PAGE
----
What is Web3?
Updated: Jul 24
The word "web3" has been thrown around a lot in recent years, but what does it actually mean? Before we can talk about web3, we must first explain web1 and web2. At the end of this article, you will be able to distinguish the difference between Web 1.0, 2.0, and 3.0. But first, let's go over what the differences between them are.
Web1 was the term applied to the earliest version of the internet. It became a worldwide network symbolizing the future of digital communications for the first time. It defines the initial "iteration" of a medium that grew and evolved to become a platform with significant multifunctional applications. The early Internet consisted primarily of web browsers connected by hyperlinks,
without the added graphics, controls, and forms we see now when we access it. It's commonly referred to as the "read-only web" since it lacked any interactivity. Just like you would read a newspaper. Web1 could be compared to a pager because it is a one-way communication device. Messages can be received and viewed, but no responses can be sent back.
Web2 was the next step in the evolution of the internet.
It opened the web up to a whole new world of possibilities. Users, for the first time, were now able to interact with websites as well as with one another. Just like upgrading from a pager to a cell phone. Users can now receive and send messages.
Because Web1 was built on reading exclusively, Web2
included writing as an additional component, which opened a new gateway of internet interaction. Putting us squarely in the era of data. During this time period, multinational corporations like Google, Facebook, and YouTube raked in billions of dollars. How were they able to achieve their goal despite the fact that they provide their service at no cost?
You may be wondering how this is possible, and the truth of the fact is that you are the product. In exchange for providing us free services, these corporations use our information to make money by selling it to other businesses.
Your information is used by companies to target advertisements
and marketing materials. Even though these companies are
making money off of our digital footprint, we can’t actually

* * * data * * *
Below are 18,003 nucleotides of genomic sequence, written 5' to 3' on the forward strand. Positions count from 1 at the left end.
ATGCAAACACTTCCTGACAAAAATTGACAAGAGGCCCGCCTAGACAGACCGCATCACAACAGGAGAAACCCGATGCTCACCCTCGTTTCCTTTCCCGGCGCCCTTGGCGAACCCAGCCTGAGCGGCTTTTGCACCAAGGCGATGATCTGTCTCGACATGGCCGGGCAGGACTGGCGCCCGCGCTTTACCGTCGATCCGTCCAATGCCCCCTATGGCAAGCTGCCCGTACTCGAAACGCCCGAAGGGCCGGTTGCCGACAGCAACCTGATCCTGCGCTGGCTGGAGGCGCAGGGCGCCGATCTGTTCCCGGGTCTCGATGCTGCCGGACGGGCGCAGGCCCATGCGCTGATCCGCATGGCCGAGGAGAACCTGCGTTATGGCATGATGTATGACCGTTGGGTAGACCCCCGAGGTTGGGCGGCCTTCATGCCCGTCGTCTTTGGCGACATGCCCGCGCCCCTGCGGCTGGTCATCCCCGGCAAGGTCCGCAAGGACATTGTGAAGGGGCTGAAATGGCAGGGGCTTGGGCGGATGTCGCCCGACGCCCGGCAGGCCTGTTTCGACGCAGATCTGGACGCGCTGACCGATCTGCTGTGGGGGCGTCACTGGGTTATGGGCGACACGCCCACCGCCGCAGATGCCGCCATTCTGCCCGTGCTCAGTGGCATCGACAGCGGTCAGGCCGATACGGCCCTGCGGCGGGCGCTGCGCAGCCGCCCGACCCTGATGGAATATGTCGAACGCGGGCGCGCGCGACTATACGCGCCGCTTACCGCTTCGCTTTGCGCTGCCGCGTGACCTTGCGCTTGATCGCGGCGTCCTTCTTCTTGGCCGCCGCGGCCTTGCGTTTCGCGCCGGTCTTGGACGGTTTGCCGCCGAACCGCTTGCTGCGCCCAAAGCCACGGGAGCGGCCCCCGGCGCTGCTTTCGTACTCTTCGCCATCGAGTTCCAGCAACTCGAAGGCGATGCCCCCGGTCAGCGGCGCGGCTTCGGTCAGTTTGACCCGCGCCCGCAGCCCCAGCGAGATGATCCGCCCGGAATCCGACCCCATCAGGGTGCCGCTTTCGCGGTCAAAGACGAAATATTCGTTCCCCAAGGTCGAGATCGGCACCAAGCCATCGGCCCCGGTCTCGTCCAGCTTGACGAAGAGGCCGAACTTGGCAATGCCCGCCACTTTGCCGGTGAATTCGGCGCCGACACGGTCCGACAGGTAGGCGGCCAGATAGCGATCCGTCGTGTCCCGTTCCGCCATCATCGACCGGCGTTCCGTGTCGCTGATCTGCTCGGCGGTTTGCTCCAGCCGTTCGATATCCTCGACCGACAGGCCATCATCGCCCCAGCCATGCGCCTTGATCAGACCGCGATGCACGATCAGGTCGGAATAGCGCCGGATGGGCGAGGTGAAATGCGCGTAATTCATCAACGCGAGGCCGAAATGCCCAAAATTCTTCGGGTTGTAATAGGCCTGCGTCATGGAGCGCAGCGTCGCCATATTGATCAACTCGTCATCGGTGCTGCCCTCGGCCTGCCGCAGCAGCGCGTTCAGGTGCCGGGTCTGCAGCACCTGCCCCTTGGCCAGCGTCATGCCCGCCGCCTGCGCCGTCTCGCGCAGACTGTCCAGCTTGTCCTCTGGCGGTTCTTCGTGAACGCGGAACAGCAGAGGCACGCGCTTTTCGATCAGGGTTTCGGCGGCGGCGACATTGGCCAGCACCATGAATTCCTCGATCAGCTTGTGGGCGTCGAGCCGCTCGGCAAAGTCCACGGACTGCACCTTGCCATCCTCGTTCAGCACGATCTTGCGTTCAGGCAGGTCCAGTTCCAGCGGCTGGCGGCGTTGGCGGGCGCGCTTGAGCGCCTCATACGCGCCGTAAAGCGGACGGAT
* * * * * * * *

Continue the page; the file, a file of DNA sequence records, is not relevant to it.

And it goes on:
claim ownership of our data, since we’ve agreed to the terms
by using their services.
Then web3 came along.
Continuing with the same line of reasoning as before, if web1 allowed reading and web2 enabled writing, then web3 was the one that established data ownership. All of this was made possible using the blockchain. Blockchain technology relies on a global network of computers known as "nodes". It's permission-less, borderless, and resistant to censorship. A fundamental advantage of blockchain is that it stores a digital record of all transactions. Blockchain serves as the basis for permanent ledgers, which are records of transactions
that cannot be changed, erased, or destroyed. This is how it offers proof of ownership as each transactional movement of an asset is documented.
Why is this Important?
Web3 was founded on the principle of establishing a trustless platform. The concept "trustless" refers to the fact that you do not have to place your faith in a third party, such as a financial institution, an individual, or any other kind of middleman that could stand between you and your cryptocurrency transactions or holdings. For the time being, we have little choice but to depend on businesses to provide the goods and services we need. Having said that, we can't ignore the fact that they are centralized organizations managed by individuals. In Web3, goods and services are built on blockchains and are decentralized. You will just need to trust the underlying algorithm in order for that product or service to be delivered, and the community is in charge of its governance. With web3, the power lies within the hands of the people as it presents a unique array of benefits.
So, what's the goal of Web3
The goal of web3 is to create an internet that does not need us to provide corporations like Facebook and Google personal information in order to utilize their services. With a Web3 version of Facebook, users might be able to market their own data or even get compensated by other users for posting engaging content. With a web3 Spotify, fans could buy artwork and become patrons of the artists in exchange for a piece of their streaming royalties. A web3 Uber could be owned by one of the drivers on the blockchain network. The possibilities are endless.